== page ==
Gold, Geopolitics, and the Carry Trade

October 19, 2009 | by | Topic: Economics & Political Systems, Military & Foreign PolicyPrint Print

The price of gold has recently spurted to a new all-time high in terms of U.S. dollars. I’m neither an expert nor a market timer, but let me offer a few perspectives on this event.

To most people, including gold bugs, gold is an inflation hedge, preserving purchasing power at a time of currency depreciation. Today, unlike the gold bull market in the 1970s, gold is rising while consumer and producer prices are falling. Nevertheless, many economically knowledgeable market participants are getting out of Dodge—that is, they are reducing their holdings of dollars now—some to avoid potential losses from future dollar depreciation and some for other reasons.

The market price of things reflects how much people value them. For people to value a currency highly, they must have confidence both in the integrity of the currency and, in the case of a fiat currency, the political and financial viability of the government issuing the currency. Confidence in the buck is currently low because Washington’s fiscal policy is profligate and out of control, and because Federal Reserve Chairman Ben Bernanke has stated that the Fed will create as many dollars as deemed necessary to prevent a depression. (For the record, there is no guarantee that monetary policy, inflationary or otherwise, can prevent a depression. It is possible to have a hyperinflationary depression.)

Market prices decline when sellers outweigh buyers. The dollar currently has lots of sellers. China, for example, is hedging its exposure to dollars by exchanging paper assets for hard assets, buying massive quantities of raw materials around the globe, while also encouraging its own citizens to diversify into gold and silver. There are recurring rumors that some Arab Gulf states, China, Russia, France, and maybe even Japan would like to replace the buck with a basket of currencies and gold for oil transactions. The Federal Reserve Note may become “the old maid” of the global currency markets.

Another important, but generally under-appreciated, factor affecting the price of gold is geopolitics. $800/oz. gold in January 1980 was, among other things, an emphatic no-confidence vote for the United States as a world power. Under Jimmy Carter, the United States appeared impotent and incompetent on the world stage. Soviet tanks rolled into Afghanistan, Iran held over 50 Americans hostage for 444 days, and everyone remembered how Carter had kissed Leonid Brezhnev. The dollar tanked and gold soared. When Ronald Reagan reasserted America’s resolve and effectively stood up to Soviet expansionism, the dollar entered a prolonged bull market and gold a prolonged bear market.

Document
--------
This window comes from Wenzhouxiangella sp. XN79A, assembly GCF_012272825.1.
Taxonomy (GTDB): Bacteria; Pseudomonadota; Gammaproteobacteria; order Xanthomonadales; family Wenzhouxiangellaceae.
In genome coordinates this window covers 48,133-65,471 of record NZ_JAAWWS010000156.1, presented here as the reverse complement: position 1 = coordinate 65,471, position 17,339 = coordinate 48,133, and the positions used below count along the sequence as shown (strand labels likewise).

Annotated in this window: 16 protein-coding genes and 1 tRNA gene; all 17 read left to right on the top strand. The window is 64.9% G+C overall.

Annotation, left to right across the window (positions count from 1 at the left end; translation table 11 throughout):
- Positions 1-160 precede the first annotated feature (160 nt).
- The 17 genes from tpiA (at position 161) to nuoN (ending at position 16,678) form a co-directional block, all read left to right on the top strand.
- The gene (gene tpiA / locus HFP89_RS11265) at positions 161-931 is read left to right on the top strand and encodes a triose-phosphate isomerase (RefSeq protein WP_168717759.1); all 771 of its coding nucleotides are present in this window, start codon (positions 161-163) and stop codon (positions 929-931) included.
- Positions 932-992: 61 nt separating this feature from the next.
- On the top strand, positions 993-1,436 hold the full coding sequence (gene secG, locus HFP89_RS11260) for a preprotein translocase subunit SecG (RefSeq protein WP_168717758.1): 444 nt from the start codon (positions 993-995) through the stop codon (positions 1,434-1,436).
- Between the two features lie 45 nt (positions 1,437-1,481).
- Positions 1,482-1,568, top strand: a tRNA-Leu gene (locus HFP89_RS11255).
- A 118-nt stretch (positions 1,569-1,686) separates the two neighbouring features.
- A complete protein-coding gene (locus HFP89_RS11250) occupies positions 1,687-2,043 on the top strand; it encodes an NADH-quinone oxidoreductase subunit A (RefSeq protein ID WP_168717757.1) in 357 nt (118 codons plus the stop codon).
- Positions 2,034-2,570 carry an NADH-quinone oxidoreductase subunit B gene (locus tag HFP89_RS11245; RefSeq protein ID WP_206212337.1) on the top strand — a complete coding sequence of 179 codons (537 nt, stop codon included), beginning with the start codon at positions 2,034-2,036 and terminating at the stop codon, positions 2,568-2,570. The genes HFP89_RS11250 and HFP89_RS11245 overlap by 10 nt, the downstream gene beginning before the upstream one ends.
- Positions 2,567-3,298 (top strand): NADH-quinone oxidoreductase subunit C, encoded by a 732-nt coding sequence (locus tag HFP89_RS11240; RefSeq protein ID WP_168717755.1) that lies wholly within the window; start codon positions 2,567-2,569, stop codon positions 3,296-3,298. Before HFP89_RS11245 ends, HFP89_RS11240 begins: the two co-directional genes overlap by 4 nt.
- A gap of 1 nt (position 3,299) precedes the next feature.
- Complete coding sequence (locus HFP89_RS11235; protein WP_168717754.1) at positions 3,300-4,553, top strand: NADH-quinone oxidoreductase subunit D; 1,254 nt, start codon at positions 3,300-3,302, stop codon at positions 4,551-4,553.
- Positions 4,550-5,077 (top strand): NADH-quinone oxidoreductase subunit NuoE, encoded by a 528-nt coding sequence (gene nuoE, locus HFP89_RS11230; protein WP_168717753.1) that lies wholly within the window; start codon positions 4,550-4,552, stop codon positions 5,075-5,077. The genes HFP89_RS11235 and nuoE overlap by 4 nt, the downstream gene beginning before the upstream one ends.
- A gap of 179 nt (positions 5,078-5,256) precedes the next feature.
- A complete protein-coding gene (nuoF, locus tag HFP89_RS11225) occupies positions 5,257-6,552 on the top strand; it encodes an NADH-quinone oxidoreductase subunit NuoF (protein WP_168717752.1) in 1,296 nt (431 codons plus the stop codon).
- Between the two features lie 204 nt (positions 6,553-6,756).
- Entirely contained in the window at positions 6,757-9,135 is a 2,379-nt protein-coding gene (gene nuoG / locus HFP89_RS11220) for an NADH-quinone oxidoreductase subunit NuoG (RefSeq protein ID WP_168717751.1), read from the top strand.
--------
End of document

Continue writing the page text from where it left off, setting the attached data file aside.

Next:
Today, President Obama seems paralyzed in Afghanistan, clueless about Iran, makes unilateral concessions to the likes of Vladimir Putin and Hugo Chavez, and gold is at record highs despite overall price deflation. Nobody wants to hold the currency of a declining power; hence, until our president starts projecting strength, the dollar is likely to remain under pressure. Many foreigners love to gripe about American power, but when push comes to shove, they generally prefer the relative stability provided by a strong United States and a strong dollar.

Another major factor affecting the gold-dollar exchange market today is “the carry trade.” This is a currency-trading technique whereby speculators (everyone from financial institutions to hedge funds to individual investors) borrow money at low interest rates in one currency, then sell that currency to buy another currency where they can earn higher interest rates, thereby profiting from interest rate spreads.

In recent years, the Japanese yen had the lowest interest rates, and therefore was sold to finance the carry trade. Incidentally, this policy was designed to prop up politically connected too-big-to-fail bankrupt banks, resulting in years of economic stagnation in Japan.

Uncle Sam and the Fed have adopted a similar program today. The Federal Reserve is keeping interest rates near zero, so currency traders are selling dollars (accentuating the already bearish trend in the buck) to buy other currencies in the search for yield. Since the Fed has insisted that it will hold interest rates at these amazingly low levels at least through 2011, many currency traders are selling dollars to buy euros, yuan, the Brazilian real, Canadian, Australian and New Zealand dollars, etc. (Note to amateur speculators: The carry trade isn’t as risk-free as it seems. If there is a financial panic similar to last fall’s, panic buying of the dollar might crush those who are “short” the buck.)

Incidentally, since one of the traditional arguments against buying gold is the fact that it pays no interest, today’s super-low interest rates on dollar-denominated savings practically eliminate the opportunity costs of converting dollars to gold, further incentivizing a shift from dollars to gold.

This economist doesn’t know the future, and this article isn’t giving investment advice. Gold prices may continue to soar or they may get caught in a deflationary downdraft. I will, however, make one categorical assertion: Gold is warning us that our country is on the wrong track.

Mark W. Hendrickson

Mark W. Hendrickson

Dr. Mark W. Hendrickson is an adjunct faculty member, economist, and fellow for economic and social policy with The Center for Vision & Values at Grove City College.

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